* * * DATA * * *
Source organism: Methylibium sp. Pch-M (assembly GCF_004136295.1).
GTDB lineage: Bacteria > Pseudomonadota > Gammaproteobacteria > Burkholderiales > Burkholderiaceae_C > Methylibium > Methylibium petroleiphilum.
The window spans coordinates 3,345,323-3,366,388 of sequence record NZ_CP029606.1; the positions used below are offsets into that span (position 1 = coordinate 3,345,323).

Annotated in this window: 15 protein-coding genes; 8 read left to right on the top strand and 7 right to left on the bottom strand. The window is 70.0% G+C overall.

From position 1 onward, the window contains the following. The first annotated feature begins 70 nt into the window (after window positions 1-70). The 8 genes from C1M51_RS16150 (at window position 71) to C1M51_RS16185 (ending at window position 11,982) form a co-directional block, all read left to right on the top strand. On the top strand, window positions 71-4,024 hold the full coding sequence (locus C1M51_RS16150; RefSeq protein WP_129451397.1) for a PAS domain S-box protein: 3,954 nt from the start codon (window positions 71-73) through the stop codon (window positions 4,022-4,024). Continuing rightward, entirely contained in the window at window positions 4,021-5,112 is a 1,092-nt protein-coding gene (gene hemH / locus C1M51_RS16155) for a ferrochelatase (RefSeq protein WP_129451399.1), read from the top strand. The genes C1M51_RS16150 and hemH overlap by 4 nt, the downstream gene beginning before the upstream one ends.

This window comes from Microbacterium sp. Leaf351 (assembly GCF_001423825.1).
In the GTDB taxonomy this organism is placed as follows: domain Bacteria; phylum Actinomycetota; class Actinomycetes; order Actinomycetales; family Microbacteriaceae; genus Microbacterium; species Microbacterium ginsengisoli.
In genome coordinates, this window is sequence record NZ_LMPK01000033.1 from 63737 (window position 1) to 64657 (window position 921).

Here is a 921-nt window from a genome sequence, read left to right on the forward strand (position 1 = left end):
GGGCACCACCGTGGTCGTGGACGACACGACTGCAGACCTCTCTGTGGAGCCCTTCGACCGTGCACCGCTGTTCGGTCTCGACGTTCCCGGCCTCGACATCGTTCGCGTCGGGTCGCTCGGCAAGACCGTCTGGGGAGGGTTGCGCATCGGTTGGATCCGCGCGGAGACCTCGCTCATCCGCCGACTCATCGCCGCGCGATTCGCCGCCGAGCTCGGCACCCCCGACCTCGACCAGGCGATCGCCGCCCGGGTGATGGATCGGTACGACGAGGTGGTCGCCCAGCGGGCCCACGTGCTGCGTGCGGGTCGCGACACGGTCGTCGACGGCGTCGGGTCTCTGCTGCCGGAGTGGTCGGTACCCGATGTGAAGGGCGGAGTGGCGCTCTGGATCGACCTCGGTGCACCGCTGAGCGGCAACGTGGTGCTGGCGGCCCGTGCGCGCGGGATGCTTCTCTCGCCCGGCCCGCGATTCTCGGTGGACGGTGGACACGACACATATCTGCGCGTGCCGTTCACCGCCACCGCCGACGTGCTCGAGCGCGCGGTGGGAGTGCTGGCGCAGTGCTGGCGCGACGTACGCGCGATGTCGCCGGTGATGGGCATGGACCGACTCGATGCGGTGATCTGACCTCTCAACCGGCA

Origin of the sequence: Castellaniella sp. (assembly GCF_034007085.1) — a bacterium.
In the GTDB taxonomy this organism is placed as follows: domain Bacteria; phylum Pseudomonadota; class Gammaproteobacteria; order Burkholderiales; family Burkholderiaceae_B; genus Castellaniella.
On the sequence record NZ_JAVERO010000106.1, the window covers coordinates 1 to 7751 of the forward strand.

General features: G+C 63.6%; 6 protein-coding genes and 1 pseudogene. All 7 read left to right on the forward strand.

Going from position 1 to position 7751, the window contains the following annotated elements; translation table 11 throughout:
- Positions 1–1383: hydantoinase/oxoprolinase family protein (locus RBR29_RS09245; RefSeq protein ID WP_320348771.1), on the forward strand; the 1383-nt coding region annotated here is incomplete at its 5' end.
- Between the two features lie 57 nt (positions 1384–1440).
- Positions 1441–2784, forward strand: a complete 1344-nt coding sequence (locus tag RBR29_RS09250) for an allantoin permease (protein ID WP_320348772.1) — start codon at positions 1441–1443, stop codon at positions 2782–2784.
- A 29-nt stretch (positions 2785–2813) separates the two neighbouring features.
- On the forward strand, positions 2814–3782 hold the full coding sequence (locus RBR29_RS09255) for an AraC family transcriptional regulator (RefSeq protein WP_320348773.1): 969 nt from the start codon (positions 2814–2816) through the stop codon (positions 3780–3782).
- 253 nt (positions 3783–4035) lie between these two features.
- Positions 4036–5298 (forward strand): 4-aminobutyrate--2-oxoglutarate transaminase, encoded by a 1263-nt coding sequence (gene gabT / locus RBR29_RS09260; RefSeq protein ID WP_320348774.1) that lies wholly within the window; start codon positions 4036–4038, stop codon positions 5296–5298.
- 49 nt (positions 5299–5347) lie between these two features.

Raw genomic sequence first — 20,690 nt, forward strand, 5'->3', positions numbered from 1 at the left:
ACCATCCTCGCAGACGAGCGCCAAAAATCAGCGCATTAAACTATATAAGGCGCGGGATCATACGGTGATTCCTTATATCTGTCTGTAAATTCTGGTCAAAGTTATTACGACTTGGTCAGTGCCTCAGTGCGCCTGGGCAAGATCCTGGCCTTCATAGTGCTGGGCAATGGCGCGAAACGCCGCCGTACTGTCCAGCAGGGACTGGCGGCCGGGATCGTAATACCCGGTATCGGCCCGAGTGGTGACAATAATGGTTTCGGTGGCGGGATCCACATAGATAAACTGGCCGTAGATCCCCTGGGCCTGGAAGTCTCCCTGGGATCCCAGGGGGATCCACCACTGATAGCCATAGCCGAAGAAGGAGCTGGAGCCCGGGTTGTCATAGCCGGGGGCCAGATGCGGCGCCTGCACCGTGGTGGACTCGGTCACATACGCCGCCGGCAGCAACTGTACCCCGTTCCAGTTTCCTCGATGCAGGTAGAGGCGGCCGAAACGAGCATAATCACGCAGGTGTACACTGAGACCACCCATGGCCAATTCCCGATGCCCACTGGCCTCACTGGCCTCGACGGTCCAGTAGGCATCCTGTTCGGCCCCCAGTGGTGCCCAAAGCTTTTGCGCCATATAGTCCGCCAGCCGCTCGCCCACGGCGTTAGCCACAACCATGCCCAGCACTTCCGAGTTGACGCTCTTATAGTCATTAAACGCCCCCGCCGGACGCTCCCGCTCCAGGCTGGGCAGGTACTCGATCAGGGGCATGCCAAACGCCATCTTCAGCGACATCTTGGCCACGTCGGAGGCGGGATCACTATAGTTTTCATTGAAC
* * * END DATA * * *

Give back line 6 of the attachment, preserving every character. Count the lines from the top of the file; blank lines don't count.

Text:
This window comes from Microbacterium sp. Leaf351 (assembly GCF_001423825.1).